Typically the form is just handed across the table to the parent for a signature.  However, in this instance, the staffer used proximity to engage the parent in a more intimate manner.  Her positioning did not influence this prepared parent;  the parent made it clear that she needed to think about it at home before signing.  Again, this parent knew in advance of her choices prior to going into this meeting.

Advocates at The IEP Center can help a parent be one step ahead of the school.  Don’t be bamboozled!

Sign up for the ezine The IEP Center Advocator

Visit our website to arrange for an advocate to assist.  Marilyn McClure, CRP, is a certified teacher, parent of a child with developmental disabilities, and former due process hearing panel member in Missouri.

Advocates at The IEP Center are not attorneys and do not give legal advice. Consult an attorney.

©2014 Special Education Parent’s Advocacy Link LLC dba The IEP Center

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“As needed” on IEP accommodation form no longer acceptable

Schools for decades used “as needed” on our kids’ IEP modification forms which allowed school staff to use discretion on if/when an accommodation is provided.  MODESE recently saw the light and has now determined “as needed” without descriptors is no longer acceptable. rsz_wheretonow-201x300

The Oct. 17, 2014, update from MODESE Special Ed compliance section:

Indicator 200.850.d (Frequency of Program Modifications and Accommodations):  Indicator 200.850.d requires the IEP to state how often program modifications and accommodation will occur (i.e. -, daily, weekly, monthly).  The frequency of “as needed” was removed as an option on the model Form F because it is not a clear description of the frequency.  If an IEP team determines that an accommodation or modification is to be provided “as needed,” then we would expect a description of how “as needed” will be determined.  The IEP must be clear to parents and LEA staff so that it can be implemented as written.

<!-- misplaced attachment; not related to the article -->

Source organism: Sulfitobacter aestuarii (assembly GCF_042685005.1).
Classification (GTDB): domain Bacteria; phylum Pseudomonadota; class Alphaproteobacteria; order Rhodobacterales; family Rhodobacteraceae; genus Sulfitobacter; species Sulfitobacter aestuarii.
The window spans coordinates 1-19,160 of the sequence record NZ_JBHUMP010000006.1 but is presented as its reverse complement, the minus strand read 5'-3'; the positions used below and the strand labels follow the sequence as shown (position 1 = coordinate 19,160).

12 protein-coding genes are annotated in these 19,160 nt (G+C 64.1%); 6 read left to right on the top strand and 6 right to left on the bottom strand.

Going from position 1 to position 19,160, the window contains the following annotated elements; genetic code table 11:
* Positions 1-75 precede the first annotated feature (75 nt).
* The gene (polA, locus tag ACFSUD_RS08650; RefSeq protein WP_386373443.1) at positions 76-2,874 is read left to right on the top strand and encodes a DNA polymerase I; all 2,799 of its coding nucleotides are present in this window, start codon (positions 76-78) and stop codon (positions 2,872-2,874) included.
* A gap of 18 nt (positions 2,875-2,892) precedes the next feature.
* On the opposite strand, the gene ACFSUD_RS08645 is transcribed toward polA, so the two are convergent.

This new requirement may make a huge difference in how our kid’s day at school plays out.

Advocates at the iep center help parents solve IEP problems by providing information so they can advocate for the child with special needs.  Don’t be bamboozled!  Waiting and hoping for problems to go away allows our children to regress.  Hoping the problem will go away will only delay getting the problem addressed.the-iep-center (800x640)

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Special Education Parent’s Advocacy Link LLC dba The IEP Center provides information to parents regarding the problems of children with disabilities.  We are not attorneys and do not give advice.  Consult an attorney.

We help parents at low-cost.  We help parents prepare for school meetings and also go to mediation and IEP meetings with parents.

Contact an advocate below:

©2014 Special Education Parent’s Advocacy Link LLC

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Filed under special education Missouri

IEP student suspended more than ten days